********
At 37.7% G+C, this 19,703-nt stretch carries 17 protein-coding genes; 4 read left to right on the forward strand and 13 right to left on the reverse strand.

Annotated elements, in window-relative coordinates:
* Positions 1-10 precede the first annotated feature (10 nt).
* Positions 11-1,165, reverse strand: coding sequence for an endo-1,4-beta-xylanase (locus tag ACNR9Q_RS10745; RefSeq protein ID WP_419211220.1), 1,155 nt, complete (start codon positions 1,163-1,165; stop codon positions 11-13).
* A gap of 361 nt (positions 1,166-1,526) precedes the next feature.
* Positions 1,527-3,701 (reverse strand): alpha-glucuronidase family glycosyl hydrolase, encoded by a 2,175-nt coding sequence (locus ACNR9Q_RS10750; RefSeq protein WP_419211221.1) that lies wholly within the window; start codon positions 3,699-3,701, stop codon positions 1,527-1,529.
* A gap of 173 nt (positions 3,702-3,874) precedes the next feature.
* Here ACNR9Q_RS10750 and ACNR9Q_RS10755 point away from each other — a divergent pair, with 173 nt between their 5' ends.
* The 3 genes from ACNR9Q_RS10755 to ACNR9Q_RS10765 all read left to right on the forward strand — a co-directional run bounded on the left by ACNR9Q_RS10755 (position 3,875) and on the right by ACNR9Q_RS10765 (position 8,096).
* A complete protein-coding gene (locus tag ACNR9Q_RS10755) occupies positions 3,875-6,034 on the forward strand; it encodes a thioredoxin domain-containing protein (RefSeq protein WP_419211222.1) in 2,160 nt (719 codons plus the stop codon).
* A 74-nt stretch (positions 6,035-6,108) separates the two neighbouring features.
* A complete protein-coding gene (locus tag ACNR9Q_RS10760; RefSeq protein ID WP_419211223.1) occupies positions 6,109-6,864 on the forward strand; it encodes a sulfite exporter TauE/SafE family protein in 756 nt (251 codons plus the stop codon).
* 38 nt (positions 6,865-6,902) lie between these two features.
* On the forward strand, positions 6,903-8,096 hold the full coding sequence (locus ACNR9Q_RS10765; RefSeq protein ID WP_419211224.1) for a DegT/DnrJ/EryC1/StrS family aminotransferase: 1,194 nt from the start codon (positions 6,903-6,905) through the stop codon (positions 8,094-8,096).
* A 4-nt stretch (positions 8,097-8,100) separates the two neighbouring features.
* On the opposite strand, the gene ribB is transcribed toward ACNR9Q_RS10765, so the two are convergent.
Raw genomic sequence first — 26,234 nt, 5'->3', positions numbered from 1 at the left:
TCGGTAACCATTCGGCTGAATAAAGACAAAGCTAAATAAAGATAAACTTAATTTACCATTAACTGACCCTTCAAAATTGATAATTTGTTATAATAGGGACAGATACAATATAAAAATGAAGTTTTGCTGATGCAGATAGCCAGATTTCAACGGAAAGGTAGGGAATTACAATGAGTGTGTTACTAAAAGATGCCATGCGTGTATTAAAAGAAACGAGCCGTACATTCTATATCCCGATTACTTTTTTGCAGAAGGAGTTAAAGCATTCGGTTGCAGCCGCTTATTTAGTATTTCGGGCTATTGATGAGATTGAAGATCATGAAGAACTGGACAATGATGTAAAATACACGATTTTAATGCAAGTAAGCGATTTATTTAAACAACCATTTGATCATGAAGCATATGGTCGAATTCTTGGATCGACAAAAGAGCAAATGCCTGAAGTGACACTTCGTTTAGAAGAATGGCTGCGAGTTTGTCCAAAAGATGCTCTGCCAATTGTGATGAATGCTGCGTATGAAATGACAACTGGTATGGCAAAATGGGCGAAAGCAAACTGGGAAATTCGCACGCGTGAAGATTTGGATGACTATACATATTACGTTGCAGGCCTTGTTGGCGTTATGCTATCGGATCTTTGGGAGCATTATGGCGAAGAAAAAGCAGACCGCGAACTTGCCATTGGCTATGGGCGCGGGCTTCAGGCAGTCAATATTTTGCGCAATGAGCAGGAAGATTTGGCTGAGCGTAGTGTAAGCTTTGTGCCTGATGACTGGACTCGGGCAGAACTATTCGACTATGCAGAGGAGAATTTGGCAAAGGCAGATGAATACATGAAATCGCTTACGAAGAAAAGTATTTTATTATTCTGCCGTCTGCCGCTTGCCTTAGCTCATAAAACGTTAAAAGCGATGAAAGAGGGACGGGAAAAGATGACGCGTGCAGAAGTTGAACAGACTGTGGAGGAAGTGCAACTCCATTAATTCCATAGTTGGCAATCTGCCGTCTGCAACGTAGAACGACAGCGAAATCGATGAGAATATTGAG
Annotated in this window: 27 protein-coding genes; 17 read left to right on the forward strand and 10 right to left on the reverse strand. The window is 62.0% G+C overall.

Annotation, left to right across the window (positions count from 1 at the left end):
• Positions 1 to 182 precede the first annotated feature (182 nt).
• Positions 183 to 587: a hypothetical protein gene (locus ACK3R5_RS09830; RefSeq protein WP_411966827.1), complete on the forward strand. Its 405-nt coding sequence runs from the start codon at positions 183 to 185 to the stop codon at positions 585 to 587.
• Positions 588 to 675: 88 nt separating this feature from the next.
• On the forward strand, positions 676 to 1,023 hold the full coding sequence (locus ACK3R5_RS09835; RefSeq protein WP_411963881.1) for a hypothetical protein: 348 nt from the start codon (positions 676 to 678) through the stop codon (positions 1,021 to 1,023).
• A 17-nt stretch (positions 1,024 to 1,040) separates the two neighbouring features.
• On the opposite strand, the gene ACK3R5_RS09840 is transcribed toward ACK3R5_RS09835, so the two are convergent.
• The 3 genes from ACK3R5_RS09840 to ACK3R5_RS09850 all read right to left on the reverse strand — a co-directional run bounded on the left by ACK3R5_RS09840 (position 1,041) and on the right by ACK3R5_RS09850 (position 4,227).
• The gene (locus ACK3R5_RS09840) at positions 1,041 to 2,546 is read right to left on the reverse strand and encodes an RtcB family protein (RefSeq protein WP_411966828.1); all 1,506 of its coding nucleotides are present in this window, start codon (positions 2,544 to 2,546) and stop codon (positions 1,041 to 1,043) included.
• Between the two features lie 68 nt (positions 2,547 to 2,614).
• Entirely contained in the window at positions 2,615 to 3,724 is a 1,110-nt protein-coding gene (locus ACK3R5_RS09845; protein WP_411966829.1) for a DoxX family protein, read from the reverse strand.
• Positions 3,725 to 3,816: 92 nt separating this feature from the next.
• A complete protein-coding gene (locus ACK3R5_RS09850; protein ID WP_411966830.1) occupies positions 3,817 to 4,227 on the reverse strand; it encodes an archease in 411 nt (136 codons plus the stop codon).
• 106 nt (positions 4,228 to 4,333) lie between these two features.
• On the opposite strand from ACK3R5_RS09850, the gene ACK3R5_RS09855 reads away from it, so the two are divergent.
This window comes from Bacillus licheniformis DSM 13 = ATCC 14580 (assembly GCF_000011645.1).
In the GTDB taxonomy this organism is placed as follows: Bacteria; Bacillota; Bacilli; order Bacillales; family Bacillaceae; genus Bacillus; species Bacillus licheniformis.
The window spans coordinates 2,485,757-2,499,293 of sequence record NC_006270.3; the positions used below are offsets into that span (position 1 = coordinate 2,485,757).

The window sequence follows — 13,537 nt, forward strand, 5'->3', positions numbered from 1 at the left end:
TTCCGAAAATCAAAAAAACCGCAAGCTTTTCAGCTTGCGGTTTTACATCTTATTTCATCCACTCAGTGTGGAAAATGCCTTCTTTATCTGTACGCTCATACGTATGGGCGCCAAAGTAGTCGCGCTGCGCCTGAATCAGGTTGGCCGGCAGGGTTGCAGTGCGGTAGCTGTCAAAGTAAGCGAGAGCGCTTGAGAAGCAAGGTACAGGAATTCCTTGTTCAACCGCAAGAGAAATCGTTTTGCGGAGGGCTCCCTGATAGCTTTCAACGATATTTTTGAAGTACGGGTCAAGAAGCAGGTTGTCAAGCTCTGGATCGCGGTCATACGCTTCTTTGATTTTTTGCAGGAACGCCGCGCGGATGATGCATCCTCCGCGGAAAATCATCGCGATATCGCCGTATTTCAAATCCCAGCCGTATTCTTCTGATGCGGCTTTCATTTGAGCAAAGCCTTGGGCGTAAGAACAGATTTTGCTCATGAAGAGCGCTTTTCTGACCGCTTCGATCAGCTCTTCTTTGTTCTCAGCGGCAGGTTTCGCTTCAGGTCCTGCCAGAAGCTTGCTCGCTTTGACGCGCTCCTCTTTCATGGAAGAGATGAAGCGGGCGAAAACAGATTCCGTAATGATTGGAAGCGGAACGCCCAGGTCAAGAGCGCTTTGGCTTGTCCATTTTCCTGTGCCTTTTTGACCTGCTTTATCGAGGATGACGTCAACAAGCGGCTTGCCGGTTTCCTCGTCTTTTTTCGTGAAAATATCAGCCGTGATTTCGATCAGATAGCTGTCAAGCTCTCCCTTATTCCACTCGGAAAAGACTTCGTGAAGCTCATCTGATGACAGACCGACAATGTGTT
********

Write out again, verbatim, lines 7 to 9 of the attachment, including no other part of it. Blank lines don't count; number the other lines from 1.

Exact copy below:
* A gap of 173 nt (positions 3,702-3,874) precedes the next feature.
* Here ACNR9Q_RS10750 and ACNR9Q_RS10755 point away from each other — a divergent pair, with 173 nt between their 5' ends.
* The 3 genes from ACNR9Q_RS10755 to ACNR9Q_RS10765 all read left to right on the forward strand — a co-directional run bounded on the left by ACNR9Q_RS10755 (position 3,875) and on the right by ACNR9Q_RS10765 (position 8,096).